The Deconstruction of “Ghostwriting” or Clear Thinking

You can believe this if you wish, but you’re not thinking it through.

Before we begin let me admit my biases:  I’ve worked all sides of most fences.  I worked as a academic research professor on a wide variety of medical research projects, most with external funding.  I ran a Fed research operation and hired and supervised people who did this kind of research.  As a Fed I also designed research programs that provided external funding mechanisms, sat on funding review committees, and worked on inter Agency teams.  I also have worked as a consultant with pharmas and have received “Cue-balls,” those little trinkets and toys pharmas hand out at all kinds of meetings, just for being in the room.  I know women who used Prempro and had breast cancer.  And, of course, I’ve been a patient myself dealing with both physicians, researchers, and pharmas.  Like I said, I’ve got biases, but I’ll try to think like scientist.

Now, to the persuasion analysis!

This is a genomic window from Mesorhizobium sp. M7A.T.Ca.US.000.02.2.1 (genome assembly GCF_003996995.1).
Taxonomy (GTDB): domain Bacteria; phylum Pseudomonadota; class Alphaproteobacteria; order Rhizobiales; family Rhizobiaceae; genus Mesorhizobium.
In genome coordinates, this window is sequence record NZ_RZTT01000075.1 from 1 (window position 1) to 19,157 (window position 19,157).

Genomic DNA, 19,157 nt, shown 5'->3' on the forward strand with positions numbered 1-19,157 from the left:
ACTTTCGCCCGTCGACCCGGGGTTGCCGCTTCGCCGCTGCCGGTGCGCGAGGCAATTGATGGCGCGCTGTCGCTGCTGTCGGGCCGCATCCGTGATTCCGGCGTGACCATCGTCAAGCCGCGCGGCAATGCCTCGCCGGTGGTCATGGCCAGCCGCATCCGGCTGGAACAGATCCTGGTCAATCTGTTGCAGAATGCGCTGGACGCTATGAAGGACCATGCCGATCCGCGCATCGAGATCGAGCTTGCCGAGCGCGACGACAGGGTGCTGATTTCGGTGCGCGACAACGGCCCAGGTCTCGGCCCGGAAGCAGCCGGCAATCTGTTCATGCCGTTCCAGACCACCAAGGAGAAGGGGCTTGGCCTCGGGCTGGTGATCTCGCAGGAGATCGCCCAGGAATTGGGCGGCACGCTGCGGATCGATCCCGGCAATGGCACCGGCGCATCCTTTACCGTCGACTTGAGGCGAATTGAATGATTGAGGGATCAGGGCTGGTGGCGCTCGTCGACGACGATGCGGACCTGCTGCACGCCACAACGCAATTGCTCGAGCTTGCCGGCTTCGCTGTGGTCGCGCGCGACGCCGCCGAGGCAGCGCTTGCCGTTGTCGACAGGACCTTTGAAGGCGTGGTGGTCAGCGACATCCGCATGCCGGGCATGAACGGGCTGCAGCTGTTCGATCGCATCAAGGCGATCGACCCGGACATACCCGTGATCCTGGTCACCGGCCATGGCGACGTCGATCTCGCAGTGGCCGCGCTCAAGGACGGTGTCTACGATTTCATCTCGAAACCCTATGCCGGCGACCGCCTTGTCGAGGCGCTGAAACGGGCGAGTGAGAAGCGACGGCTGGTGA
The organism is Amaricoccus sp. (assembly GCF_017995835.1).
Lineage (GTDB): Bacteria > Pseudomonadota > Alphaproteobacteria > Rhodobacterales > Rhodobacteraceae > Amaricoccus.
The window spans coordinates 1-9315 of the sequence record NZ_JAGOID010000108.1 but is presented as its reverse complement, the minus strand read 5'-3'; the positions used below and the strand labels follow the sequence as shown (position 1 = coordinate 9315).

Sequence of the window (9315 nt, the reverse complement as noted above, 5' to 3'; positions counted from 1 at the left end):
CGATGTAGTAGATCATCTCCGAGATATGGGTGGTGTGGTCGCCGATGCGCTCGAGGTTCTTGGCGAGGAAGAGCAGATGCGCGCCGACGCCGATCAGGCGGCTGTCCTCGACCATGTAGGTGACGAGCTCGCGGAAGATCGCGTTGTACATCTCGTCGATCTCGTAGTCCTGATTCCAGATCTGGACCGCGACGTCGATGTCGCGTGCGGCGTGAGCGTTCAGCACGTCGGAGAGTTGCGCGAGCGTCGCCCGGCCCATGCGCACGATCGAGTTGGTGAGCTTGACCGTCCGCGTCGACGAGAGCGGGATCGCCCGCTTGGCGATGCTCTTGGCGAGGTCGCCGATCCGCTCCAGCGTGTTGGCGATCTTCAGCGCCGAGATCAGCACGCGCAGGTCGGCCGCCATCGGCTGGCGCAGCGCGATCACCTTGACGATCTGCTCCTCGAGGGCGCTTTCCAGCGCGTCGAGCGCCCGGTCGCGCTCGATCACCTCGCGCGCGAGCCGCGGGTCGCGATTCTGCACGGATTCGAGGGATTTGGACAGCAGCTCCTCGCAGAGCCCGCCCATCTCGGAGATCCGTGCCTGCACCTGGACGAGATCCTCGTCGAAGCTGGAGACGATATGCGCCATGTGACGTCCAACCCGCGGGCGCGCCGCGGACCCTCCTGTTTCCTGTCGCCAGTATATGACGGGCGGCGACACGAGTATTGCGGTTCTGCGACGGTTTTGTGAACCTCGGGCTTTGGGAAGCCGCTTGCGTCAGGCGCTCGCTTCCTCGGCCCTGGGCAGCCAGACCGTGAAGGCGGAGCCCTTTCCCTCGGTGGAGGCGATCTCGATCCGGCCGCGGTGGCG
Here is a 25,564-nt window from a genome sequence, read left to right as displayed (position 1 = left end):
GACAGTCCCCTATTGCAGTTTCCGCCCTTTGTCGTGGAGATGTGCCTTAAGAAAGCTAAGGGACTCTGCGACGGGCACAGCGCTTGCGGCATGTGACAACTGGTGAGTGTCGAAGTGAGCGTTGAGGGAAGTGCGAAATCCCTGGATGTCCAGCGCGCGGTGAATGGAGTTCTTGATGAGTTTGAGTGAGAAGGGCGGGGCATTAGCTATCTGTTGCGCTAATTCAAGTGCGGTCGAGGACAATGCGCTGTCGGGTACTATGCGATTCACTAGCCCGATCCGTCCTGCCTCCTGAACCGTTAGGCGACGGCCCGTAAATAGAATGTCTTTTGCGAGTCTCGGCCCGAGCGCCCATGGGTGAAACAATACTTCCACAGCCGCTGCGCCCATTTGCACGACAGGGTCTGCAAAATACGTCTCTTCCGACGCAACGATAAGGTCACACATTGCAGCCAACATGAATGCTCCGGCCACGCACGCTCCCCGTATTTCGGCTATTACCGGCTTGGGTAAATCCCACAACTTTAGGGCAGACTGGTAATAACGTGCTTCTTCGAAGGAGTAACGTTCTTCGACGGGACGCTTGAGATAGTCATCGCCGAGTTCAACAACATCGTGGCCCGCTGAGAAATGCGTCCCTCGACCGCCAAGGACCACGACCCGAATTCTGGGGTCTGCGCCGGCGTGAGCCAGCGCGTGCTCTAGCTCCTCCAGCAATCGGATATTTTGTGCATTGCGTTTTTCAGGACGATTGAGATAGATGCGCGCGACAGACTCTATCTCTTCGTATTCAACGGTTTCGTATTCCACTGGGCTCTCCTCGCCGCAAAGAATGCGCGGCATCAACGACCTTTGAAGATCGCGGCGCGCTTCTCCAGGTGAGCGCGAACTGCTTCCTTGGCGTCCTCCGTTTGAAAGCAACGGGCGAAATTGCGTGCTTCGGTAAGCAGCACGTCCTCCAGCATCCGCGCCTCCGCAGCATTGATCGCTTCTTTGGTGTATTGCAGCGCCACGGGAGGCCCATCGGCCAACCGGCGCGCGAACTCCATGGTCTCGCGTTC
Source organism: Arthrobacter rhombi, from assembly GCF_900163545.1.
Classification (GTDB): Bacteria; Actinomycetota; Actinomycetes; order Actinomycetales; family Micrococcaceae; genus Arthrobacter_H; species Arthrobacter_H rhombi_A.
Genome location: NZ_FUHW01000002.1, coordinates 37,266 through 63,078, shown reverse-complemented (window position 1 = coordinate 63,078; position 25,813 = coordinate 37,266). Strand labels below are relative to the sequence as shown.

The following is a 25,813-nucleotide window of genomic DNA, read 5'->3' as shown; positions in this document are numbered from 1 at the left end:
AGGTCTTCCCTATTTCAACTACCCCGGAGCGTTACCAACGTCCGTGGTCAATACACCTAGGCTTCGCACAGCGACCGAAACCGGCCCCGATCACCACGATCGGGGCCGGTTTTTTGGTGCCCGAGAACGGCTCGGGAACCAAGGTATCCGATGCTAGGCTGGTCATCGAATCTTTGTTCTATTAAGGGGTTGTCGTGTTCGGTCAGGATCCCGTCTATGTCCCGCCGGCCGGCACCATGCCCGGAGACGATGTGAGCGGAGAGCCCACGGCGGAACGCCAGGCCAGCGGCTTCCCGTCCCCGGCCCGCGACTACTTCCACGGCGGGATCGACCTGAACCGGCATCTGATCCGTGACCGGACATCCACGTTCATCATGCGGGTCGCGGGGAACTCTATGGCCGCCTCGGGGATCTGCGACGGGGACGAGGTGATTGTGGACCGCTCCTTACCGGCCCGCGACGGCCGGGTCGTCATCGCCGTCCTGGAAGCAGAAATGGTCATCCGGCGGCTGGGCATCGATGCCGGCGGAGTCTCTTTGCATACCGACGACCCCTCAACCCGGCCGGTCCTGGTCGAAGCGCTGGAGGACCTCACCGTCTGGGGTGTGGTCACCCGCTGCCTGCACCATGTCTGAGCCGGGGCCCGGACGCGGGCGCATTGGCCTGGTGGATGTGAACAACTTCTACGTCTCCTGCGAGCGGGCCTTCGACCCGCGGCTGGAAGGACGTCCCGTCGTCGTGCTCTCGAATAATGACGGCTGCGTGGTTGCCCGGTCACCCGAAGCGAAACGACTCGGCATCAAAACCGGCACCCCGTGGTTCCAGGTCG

1.  “Ghostwriting” is a perjorative term used by the Good Guys to describe the Bad Guys.  It is a persuasion act to get folks to describe a neutral activity, writing, with a weasel word, “ghostwriting,” and a sneering attitude.  In many respects, “ghostwriting” in this context is like calling it “propaganda,” rather than “persuasion.”  Bad Guys produce ghostwriting and propaganda.  Good Guys don’t.  This distinction is not important as long as we can keep everyone looking at the “bad” ghostwriting Wyeth sponsored on HRT, but as soon as we start looking at other research reports that were written by Somebody Who Didn’t Actually Do The Research, what shall we call that?  I’ll bet dollars to donuts that somebody will want to cite Good Guy research that attacked Wyeth that was, surprise, ghostwritten by somebody paid by a different pharma or other going concern (like a foundation that is a going concern).  You see the problem now with the “ghostwriting” metaphor or meme or frame or whatever some postmodern hipster calls it?